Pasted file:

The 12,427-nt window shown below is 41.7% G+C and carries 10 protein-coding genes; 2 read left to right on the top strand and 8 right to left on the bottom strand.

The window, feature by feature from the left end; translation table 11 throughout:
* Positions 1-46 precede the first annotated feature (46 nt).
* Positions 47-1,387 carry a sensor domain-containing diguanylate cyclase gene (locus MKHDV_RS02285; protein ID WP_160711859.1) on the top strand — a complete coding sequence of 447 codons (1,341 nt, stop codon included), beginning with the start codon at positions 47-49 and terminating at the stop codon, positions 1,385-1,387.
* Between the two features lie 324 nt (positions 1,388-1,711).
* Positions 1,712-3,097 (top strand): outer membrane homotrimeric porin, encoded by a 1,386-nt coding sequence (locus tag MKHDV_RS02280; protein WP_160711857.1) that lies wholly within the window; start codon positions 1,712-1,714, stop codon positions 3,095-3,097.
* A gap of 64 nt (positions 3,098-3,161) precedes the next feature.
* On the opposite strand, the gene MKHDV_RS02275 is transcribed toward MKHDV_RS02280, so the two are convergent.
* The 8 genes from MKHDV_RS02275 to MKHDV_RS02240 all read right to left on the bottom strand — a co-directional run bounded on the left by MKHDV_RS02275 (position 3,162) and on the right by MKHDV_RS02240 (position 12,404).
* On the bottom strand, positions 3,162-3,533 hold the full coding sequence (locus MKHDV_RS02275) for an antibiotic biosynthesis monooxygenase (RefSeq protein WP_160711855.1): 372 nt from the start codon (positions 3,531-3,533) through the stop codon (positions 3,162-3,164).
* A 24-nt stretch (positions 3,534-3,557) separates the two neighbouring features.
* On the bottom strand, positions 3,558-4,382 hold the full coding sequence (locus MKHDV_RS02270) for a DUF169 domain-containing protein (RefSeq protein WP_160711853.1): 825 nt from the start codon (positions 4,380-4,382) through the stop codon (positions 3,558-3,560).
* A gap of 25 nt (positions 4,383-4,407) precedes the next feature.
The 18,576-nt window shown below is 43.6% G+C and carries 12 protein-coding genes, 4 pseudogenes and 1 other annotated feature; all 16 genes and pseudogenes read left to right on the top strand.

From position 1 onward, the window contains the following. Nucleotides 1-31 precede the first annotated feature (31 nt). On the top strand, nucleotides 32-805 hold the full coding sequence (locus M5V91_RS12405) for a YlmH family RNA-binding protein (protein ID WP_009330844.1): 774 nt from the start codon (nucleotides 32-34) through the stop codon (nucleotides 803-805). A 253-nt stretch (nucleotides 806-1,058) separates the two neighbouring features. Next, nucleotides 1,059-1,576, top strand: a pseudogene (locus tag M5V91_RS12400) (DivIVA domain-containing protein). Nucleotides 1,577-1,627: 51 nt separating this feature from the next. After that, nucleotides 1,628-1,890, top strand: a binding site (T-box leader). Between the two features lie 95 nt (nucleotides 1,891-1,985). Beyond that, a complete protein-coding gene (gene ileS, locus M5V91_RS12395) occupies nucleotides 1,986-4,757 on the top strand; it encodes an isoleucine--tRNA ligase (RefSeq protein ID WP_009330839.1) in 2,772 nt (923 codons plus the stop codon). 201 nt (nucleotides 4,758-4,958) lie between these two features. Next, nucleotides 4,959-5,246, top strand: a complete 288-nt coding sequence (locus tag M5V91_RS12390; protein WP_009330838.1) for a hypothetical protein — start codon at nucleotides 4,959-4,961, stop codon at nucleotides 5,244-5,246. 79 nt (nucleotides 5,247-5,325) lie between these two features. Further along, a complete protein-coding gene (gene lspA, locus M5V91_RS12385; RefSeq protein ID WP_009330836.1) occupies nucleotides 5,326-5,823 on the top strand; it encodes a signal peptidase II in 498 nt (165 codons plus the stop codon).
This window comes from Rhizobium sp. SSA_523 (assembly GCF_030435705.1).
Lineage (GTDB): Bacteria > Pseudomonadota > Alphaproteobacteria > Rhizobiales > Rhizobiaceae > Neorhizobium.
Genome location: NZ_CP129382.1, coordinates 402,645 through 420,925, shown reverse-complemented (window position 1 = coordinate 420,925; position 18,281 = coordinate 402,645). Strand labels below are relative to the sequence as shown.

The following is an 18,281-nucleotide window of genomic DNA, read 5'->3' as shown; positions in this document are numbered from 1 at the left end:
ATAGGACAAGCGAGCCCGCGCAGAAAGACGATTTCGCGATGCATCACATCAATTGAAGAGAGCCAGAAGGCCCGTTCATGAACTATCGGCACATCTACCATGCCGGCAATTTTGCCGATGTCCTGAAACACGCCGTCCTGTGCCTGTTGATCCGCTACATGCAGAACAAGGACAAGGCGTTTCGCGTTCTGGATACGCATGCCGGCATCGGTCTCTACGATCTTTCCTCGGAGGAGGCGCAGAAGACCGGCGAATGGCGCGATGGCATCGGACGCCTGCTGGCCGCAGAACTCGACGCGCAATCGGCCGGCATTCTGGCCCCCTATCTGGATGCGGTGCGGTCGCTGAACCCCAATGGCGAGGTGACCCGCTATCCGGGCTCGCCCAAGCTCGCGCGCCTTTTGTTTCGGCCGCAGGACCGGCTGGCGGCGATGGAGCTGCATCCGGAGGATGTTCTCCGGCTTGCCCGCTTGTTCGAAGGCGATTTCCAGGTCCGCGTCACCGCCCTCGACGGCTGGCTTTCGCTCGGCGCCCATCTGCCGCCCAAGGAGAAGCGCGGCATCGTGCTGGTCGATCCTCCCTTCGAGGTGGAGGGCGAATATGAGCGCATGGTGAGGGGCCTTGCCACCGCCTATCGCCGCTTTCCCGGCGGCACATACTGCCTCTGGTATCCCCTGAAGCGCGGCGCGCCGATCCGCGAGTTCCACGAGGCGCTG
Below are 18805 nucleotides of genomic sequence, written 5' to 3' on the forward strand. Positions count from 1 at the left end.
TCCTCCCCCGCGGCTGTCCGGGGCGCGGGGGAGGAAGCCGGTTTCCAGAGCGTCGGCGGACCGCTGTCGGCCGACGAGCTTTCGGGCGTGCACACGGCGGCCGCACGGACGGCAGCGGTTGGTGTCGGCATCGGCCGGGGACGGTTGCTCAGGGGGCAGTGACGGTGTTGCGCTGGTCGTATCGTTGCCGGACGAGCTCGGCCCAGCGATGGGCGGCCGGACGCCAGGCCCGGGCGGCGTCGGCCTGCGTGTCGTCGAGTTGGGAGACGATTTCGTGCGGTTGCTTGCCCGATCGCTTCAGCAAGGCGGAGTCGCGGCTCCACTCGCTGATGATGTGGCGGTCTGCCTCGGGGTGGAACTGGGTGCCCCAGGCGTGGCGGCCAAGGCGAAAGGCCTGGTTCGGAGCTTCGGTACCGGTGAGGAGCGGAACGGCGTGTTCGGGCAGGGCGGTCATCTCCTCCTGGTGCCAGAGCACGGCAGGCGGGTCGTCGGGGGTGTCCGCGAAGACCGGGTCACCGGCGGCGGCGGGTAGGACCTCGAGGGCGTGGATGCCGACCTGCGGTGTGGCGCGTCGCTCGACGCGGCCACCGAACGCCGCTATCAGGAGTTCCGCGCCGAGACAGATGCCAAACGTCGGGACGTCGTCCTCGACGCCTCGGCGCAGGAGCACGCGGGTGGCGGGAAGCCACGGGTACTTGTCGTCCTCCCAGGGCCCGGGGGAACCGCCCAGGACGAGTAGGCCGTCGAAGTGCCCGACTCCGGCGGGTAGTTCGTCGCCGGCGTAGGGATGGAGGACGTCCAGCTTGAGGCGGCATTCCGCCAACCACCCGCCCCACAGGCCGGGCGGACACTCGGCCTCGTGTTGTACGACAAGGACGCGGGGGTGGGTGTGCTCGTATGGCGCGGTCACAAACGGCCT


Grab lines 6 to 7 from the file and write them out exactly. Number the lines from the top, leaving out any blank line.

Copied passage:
* Positions 1,712-3,097 (top strand): outer membrane homotrimeric porin, encoded by a 1,386-nt coding sequence (locus tag MKHDV_RS02280; protein WP_160711857.1) that lies wholly within the window; start codon positions 1,712-1,714, stop codon positions 3,095-3,097.
* A gap of 64 nt (positions 3,098-3,161) precedes the next feature.